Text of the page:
EDF Health

Clear communication about lead service line ownership is difficult – but here’s why it really matters

Sam Lovell, Project Manager.

Any successful initiative to replace lead service lines (LSLs) – the lead pipes connecting the water main under the street to homes – must be built on clear and consistent communications to residents. This will not only accelerate LSL replacement progress and equip people with information that impacts their health – it will also help build trust.

Many residents likely don’t even know what an LSL is, let alone that they need to take proactive steps if they want it fully replaced. In most communities, ownership of the water service line is split between the drinking water utility and the resident. Fully replacing an LSL entails removing the portions of lead pipe both on public and on private property. A partial replacement (when only one of the sides of an LSL is removed – see image below) is an issue because it can spike lead levels in the short-term and does not have the long-term benefit of reduced lead exposure seen with a full LSL replacement.

When describing LSLs and the replacement process, water systems must explain whether they are referring to the full LSL or only one of the sides, and the implications of this for the resident.

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Posted in Drinking Water, lead / Tagged , | Comments are closed

How we make pollution more visible

Sarah Vogel, Ph.D.is Vice President for Health.

This post originally appeared on the Global Clean Air blog

Our new animated video shows how invisible pollution makes its way into our body.

When we’re outside, either walking or driving, we’re instinctively looking out for traffic. “Look both ways when you cross the street,” is advice drummed into most children.

But even so, we all have blind spots, and we’re not aware of the present danger polluting cars and trucks bring into our daily lives.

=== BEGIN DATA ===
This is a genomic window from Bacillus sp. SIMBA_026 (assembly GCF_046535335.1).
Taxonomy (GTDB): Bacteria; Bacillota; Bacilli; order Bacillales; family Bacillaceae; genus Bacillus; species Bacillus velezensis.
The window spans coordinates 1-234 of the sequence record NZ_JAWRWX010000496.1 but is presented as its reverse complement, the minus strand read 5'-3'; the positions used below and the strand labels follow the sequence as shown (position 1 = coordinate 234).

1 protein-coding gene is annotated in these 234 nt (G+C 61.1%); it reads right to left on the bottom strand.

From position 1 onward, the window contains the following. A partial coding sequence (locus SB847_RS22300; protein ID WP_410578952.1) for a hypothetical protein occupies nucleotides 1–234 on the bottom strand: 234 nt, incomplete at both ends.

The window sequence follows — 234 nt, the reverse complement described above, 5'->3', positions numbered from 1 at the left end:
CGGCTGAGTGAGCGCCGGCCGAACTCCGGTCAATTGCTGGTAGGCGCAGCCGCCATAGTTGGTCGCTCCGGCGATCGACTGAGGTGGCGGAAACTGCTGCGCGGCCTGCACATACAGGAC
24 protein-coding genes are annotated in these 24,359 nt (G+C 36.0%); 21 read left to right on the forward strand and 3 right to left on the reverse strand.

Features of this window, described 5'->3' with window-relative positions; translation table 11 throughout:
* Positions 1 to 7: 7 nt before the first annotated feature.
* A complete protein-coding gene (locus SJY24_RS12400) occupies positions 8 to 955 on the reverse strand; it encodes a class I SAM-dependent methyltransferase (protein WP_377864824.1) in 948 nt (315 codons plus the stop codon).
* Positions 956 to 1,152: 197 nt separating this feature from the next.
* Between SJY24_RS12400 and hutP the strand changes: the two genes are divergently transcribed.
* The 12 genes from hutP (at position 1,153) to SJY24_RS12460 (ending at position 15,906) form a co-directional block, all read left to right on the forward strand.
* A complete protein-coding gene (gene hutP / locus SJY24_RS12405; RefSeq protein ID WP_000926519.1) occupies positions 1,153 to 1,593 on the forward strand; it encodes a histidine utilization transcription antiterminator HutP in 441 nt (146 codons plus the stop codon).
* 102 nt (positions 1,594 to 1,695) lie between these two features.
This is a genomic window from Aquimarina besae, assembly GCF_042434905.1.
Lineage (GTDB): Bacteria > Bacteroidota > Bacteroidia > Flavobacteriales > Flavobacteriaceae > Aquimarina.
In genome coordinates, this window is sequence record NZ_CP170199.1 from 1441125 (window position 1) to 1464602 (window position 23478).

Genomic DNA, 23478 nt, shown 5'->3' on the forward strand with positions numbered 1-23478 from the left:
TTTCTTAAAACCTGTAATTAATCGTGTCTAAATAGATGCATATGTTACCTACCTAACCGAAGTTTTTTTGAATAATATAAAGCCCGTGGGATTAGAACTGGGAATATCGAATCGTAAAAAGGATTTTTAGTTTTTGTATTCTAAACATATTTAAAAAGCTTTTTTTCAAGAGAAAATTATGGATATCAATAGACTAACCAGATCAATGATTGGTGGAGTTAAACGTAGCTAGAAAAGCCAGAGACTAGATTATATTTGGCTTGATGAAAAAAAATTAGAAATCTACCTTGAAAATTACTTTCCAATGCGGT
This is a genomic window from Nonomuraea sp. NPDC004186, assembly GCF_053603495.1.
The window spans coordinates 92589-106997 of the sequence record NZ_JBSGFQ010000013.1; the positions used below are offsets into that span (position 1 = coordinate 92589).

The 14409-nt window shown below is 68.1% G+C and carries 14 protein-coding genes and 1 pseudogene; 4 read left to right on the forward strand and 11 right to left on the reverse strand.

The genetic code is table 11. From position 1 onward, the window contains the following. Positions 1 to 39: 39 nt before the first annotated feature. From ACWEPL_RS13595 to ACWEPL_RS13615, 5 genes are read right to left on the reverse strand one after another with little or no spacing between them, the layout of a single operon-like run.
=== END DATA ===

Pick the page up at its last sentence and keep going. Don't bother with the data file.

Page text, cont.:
Our new video shows that although air pollution from vehicle exhaust is invisible, its damage to our health is visible and deadly.

EDF’s Global Clean Air Initiative has spent years researching air pollution in cities around the world. Our pioneering work with Google Earth Outreach, academic, community and government partners in Oakland, Houston and London shows that levels of air pollution vary much more widely than was previously known. In Oakland, we now know that levels of air pollution can vary by up to eight times within one city block. We’ve been working to visualize local pollution and its impacts in order to support targeted policies for cleaner air especially in those communities hardest hit by pollution. But we also recognized the need to make the experience of pollution more visible and more personal to each one of us as we walk down a city street.

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EPA’s final risk evaluation of trichloroethylene is scientifically flawed and understates risks to workers, the general public and those most susceptible

Jennifer McPartland, Ph.D., is a Senior Scientist.  Richard Denison, Ph.D.is a Lead Senior Scientist.

Today the Trump Environmental Protection Agency (EPA) issued its final risk evaluation for trichloroethylene (TCE).  It largely tracks the agency’s draft document, retaining numerous flaws that severely understate the highly toxic chemical’s risks to workers, the general public and those most susceptible to its health impacts.

Among the evaluation’s most serious deficiencies is the abandonment of a bedrock principle of chemical risk assessment: that risk estimates be based on the most sensitive health effect.  Sadly, the final document retains the unprotective approach the Trump White House forced EPA to adopt, as reported in detail by Elizabeth Shogren of Reveal News.

Exposure to TCE is ubiquitous, coming from ambient and indoor air, vapor intrusion from contaminated sites, groundwater and drinking water wells, and food – yet EPA’s evaluation ignores or downplays each of these exposure sources and pathways.

Below we summarize some of the major concerns in EPA’s evaluation that we addressed in detail in our comments.

One silver lining:  Despite its glaring deficiencies, the risk evaluation did find that the great majority of TCE’s conditions of use present unreasonable risks—even as it grossly understated the extent of those risks.  As a result, EPA must now proceed to regulate those activities, providing the new Administration an opportunity to rectify the serious problems created by the Trump EPA.  Read More »

Posted in EPA, Health Policy, Health Science, Industry Influence, TSCA Reform / Tagged , | Comments are closed